Rodney McBride

Real Muscle is Dense not Big

Real Muscle is Dense not Big 

One of the biggest misunderstandings in the general public is what muscle genuinely is. 

Basic anatomy tells us that muscle is composed of several muscle fibers that when stimulated by the Nervous System (NS) contract in unison to perform movement. Easy to understand, yes? But it is in tissue physiology where misconceptions about other aspects of muscle hide. 

Most people correlate size and strength as being identical but this is only true in one instance. Super heavy weight powerlifters/weightlifters who need the extra size along with strength to move massive weight. But for the most part there is no parallel between muscle size (structural training) and muscle strength (functional training). 

Strength remember is based on how functional (efficiently/effectively) the NS is working. How functional the NS is operating is the most important component in strength training. The more competent a NS the better the motor signaling. The better the motor signaling the stronger the nerve impulse. The stronger the nerve impulse the more tone a muscle has. The more tone a muscle has the denser a muscle becomes. Hence strength and density without size.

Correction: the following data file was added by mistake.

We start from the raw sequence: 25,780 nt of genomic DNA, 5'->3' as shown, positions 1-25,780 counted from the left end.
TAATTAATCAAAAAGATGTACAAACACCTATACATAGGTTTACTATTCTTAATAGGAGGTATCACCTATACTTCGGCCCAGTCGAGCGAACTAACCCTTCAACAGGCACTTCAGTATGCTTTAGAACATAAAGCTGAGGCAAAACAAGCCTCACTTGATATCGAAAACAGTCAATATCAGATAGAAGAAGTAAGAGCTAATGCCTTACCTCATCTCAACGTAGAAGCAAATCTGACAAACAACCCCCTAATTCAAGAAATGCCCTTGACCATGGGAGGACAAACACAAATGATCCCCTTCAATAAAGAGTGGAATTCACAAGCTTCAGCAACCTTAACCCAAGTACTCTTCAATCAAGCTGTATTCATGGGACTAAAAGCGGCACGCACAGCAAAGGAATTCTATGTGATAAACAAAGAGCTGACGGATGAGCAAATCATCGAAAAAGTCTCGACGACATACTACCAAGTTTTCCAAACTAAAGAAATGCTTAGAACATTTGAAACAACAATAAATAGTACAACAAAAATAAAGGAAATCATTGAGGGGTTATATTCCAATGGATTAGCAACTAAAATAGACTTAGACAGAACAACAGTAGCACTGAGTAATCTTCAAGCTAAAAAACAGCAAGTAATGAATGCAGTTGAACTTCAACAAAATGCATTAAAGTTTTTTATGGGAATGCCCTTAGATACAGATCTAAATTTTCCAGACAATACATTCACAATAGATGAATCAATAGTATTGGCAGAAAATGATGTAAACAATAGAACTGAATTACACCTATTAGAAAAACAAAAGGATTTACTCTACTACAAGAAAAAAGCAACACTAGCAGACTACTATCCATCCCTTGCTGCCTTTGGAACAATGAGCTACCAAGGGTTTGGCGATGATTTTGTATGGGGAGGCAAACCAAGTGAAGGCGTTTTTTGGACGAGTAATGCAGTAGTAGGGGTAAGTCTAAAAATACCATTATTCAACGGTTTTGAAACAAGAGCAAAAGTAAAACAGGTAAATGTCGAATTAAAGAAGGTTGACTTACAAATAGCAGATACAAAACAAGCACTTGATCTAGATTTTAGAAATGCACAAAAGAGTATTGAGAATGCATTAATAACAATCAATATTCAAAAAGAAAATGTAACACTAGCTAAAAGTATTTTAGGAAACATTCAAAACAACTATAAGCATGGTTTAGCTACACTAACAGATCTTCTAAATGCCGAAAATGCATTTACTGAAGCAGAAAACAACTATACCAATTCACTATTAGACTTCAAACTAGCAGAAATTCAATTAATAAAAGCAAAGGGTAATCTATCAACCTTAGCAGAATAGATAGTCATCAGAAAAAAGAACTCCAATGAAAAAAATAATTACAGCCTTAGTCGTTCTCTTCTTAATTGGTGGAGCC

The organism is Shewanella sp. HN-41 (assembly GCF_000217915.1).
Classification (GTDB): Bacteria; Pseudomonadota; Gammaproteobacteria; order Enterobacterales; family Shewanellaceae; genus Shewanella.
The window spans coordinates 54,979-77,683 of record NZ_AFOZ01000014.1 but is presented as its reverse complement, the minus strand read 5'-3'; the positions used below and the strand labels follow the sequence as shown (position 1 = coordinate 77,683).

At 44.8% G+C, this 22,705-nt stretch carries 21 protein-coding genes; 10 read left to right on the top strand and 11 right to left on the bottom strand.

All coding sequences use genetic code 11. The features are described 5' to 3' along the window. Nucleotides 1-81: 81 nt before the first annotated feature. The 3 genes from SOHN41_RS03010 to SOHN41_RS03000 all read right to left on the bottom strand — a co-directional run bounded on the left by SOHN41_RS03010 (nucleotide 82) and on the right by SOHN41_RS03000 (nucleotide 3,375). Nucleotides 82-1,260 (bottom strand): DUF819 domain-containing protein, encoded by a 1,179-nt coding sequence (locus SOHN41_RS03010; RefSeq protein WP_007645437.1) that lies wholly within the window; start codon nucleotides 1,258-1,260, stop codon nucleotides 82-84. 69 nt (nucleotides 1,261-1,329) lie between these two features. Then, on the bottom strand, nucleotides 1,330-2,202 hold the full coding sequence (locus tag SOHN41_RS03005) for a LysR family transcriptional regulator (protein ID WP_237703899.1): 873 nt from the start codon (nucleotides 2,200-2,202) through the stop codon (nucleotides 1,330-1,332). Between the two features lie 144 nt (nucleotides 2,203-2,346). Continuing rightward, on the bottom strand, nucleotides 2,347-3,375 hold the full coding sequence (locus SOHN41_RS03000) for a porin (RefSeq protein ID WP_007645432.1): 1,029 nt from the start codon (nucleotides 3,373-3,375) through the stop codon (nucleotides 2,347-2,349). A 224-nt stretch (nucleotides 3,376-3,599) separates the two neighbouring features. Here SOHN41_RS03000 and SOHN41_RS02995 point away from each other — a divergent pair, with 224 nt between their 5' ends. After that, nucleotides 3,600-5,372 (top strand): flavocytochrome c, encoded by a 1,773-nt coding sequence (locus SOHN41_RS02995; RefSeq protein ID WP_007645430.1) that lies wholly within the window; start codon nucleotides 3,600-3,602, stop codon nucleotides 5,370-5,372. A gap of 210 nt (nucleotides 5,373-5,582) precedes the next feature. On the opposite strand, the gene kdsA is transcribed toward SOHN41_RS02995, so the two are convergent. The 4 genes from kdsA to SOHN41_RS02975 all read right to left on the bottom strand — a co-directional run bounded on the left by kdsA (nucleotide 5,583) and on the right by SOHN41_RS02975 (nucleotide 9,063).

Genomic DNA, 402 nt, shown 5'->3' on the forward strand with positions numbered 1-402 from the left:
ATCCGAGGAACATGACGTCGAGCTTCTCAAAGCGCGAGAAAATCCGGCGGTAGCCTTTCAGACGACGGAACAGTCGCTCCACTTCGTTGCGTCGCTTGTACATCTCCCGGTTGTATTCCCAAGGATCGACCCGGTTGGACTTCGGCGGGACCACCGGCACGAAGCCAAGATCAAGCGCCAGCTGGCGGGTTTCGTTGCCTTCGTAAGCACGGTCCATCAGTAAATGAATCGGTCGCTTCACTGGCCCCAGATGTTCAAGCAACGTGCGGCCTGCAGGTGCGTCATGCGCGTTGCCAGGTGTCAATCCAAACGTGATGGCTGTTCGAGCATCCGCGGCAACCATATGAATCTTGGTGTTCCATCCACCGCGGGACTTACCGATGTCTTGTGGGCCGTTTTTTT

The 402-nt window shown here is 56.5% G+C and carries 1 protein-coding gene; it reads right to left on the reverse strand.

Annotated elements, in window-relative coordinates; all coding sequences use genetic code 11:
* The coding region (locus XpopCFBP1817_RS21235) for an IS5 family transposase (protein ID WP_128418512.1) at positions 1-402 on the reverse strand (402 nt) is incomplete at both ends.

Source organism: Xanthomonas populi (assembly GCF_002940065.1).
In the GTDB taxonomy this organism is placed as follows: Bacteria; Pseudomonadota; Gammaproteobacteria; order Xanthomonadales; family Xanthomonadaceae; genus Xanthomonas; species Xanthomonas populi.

You can accomplish this muscle density by stimulating your muscles with heavy, light and medium days with low reps between 1 and 5. Avoid fatigue by NOT going to failure in every set. Practice (perfect your form) your exercises. Move slowly thru the range of motion (ROM) so weak areas within the ROM become strong. This will promote efficiency within the motor nerve over time making the muscle fibers associated with the now functional nerve denser not bigger.

If size is the goal then strength and density will be lost since muscle size requires training to failure. Training to failure promotes inefficiency (like blowing a circuit) within the NS by exhausting the motor nerve and damaging the muscle fibers forcing the muscles to adapt structurally. Because muscle cannot adapt fast enough to this constant training intensity sacroplasm (muscle water) density, mitochondria density (energy factory), and capillary density try to compensate for this training to failure concept by increasing in mass.

Research has shown that about 30% of the muscle in bodybuilding is actual muscle growth and the remaining 70% being the three aforementioned tissue adaptations when it comes to training to failure so often. All those grueling days, weeks and months in the gym and you only get a 30% return!!! Unless you are just set on this type of training it doesn't seem worth it to me?

So if the objective is muscle density without size (take special note ladies) strength train and avoid bodybuilding. Why put so much energy into something that doesn't build as much muscle as you think and will probably just lead to injury and guaranteed burnout.


You must be logged into Gmail (or other from the list below) to post. Otherwise, please email Rodney McBride directly at with any questions.